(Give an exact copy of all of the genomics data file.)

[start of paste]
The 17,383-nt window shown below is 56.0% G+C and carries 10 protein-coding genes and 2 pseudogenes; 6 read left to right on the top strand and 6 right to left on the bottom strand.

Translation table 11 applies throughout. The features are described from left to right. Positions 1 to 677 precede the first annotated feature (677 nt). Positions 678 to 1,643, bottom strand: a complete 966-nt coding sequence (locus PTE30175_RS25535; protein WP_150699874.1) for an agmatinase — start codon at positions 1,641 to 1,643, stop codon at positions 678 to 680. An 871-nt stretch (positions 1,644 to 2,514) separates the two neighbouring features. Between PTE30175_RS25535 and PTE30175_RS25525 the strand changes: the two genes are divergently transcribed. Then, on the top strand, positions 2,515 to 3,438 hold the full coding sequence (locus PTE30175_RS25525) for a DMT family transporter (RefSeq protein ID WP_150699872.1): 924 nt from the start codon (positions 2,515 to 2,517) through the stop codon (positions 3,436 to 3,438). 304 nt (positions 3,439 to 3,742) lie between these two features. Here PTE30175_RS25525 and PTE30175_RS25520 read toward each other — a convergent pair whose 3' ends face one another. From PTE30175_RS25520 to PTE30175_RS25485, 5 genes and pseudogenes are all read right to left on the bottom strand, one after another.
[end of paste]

The 17,383-nt window shown below is 56.0% G+C and carries 10 protein-coding genes and 2 pseudogenes; 6 read left to right on the top strand and 6 right to left on the bottom strand.

Translation table 11 applies throughout. The features are described from left to right. Positions 1 to 677 precede the first annotated feature (677 nt). Positions 678 to 1,643, bottom strand: a complete 966-nt coding sequence (locus PTE30175_RS25535; protein WP_150699874.1) for an agmatinase — start codon at positions 1,641 to 1,643, stop codon at positions 678 to 680. An 871-nt stretch (positions 1,644 to 2,514) separates the two neighbouring features. Between PTE30175_RS25535 and PTE30175_RS25525 the strand changes: the two genes are divergently transcribed. Then, on the top strand, positions 2,515 to 3,438 hold the full coding sequence (locus PTE30175_RS25525) for a DMT family transporter (RefSeq protein ID WP_150699872.1): 924 nt from the start codon (positions 2,515 to 2,517) through the stop codon (positions 3,436 to 3,438). 304 nt (positions 3,439 to 3,742) lie between these two features. Here PTE30175_RS25525 and PTE30175_RS25520 read toward each other — a convergent pair whose 3' ends face one another. From PTE30175_RS25520 to PTE30175_RS25485, 5 genes and pseudogenes are all read right to left on the bottom strand, one after another.